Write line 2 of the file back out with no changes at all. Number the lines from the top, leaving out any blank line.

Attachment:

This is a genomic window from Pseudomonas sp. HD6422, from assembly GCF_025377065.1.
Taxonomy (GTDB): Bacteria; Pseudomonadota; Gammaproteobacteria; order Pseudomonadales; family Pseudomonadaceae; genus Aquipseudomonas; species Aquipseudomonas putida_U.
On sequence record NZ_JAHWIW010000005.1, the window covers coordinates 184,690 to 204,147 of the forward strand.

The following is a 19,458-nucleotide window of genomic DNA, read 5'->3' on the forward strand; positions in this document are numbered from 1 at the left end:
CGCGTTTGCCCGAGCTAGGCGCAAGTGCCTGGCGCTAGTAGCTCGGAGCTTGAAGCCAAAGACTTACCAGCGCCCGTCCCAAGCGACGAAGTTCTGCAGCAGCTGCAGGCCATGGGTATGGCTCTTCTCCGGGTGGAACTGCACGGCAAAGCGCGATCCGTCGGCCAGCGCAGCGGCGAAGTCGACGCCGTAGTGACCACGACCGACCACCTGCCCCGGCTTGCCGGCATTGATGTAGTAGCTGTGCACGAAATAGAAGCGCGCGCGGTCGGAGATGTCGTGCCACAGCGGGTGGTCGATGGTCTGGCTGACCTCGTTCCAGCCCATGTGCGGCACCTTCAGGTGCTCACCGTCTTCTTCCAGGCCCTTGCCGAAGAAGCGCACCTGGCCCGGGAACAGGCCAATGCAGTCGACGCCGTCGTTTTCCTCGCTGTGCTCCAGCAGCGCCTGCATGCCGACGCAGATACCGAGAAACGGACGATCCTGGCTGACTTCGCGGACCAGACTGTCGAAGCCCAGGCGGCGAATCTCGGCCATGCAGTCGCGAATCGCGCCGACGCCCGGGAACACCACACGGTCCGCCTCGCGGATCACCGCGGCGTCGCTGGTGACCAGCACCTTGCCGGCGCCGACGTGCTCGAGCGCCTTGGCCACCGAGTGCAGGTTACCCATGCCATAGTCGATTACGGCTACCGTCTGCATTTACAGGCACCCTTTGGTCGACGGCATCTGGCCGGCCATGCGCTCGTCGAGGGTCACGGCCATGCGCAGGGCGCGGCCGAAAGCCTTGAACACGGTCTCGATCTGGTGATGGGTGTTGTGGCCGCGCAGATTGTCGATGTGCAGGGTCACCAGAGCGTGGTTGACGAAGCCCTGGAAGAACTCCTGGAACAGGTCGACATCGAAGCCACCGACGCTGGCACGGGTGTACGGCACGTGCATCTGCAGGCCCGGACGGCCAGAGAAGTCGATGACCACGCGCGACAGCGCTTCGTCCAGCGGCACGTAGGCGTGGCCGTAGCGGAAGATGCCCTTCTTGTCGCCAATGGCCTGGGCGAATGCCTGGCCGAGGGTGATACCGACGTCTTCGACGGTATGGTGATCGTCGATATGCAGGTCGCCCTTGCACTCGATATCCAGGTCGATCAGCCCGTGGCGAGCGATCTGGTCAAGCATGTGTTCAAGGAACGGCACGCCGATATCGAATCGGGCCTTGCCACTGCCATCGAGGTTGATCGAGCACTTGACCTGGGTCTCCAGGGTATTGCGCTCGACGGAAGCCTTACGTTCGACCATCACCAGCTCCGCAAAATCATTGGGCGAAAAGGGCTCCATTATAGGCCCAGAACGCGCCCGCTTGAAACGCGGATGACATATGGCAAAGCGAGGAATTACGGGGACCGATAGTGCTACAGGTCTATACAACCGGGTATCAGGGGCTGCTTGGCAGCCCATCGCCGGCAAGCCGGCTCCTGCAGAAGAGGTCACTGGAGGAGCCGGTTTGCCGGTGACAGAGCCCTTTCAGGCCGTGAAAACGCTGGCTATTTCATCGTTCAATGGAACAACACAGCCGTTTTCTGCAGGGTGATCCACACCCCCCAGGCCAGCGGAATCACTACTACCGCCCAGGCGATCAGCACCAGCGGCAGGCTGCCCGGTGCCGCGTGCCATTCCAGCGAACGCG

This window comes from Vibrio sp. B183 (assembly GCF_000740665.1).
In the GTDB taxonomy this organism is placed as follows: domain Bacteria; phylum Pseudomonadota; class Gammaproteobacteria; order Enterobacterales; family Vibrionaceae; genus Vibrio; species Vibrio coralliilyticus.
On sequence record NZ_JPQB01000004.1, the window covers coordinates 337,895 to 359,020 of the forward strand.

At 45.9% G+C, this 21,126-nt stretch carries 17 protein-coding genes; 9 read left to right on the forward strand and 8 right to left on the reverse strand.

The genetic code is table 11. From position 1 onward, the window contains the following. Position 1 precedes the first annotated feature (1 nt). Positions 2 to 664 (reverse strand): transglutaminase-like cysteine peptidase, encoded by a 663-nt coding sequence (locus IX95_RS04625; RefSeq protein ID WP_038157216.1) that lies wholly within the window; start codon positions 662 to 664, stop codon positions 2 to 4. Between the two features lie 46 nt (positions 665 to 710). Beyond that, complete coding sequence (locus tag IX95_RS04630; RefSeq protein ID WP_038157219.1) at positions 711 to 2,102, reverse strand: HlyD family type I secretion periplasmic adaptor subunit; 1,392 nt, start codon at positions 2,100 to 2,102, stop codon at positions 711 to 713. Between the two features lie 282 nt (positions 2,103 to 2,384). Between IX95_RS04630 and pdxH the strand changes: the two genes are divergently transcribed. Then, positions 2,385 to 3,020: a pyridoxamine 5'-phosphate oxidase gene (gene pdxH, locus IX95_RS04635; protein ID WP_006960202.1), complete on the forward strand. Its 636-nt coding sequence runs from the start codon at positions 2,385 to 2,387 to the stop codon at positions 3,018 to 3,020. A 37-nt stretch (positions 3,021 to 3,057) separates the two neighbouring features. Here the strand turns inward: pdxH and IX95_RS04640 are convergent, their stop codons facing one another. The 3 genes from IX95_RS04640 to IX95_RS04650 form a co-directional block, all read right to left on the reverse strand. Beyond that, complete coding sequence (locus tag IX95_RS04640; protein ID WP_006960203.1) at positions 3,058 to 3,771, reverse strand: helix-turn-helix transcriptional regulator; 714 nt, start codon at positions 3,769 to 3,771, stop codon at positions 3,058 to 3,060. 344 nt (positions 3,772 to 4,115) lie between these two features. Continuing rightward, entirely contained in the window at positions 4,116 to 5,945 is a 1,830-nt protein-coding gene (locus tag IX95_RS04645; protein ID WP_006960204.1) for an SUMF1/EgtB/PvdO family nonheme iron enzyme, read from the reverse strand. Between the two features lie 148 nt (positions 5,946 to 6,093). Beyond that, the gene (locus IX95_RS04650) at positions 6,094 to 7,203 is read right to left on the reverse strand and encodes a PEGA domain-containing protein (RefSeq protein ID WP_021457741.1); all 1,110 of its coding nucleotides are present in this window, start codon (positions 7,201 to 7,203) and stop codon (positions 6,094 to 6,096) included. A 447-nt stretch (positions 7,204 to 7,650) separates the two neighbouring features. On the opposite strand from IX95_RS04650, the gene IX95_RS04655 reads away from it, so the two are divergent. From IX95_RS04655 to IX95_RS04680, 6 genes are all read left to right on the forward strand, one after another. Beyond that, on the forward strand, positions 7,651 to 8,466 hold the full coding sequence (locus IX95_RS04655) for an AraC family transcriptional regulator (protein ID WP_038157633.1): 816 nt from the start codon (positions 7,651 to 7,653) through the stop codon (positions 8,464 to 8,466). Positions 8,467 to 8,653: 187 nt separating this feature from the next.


Taxonomy (GTDB): Bacteria; Pseudomonadota; Gammaproteobacteria; order Pseudomonadales; family Pseudomonadaceae; genus Aquipseudomonas; species Aquipseudomonas putida_U.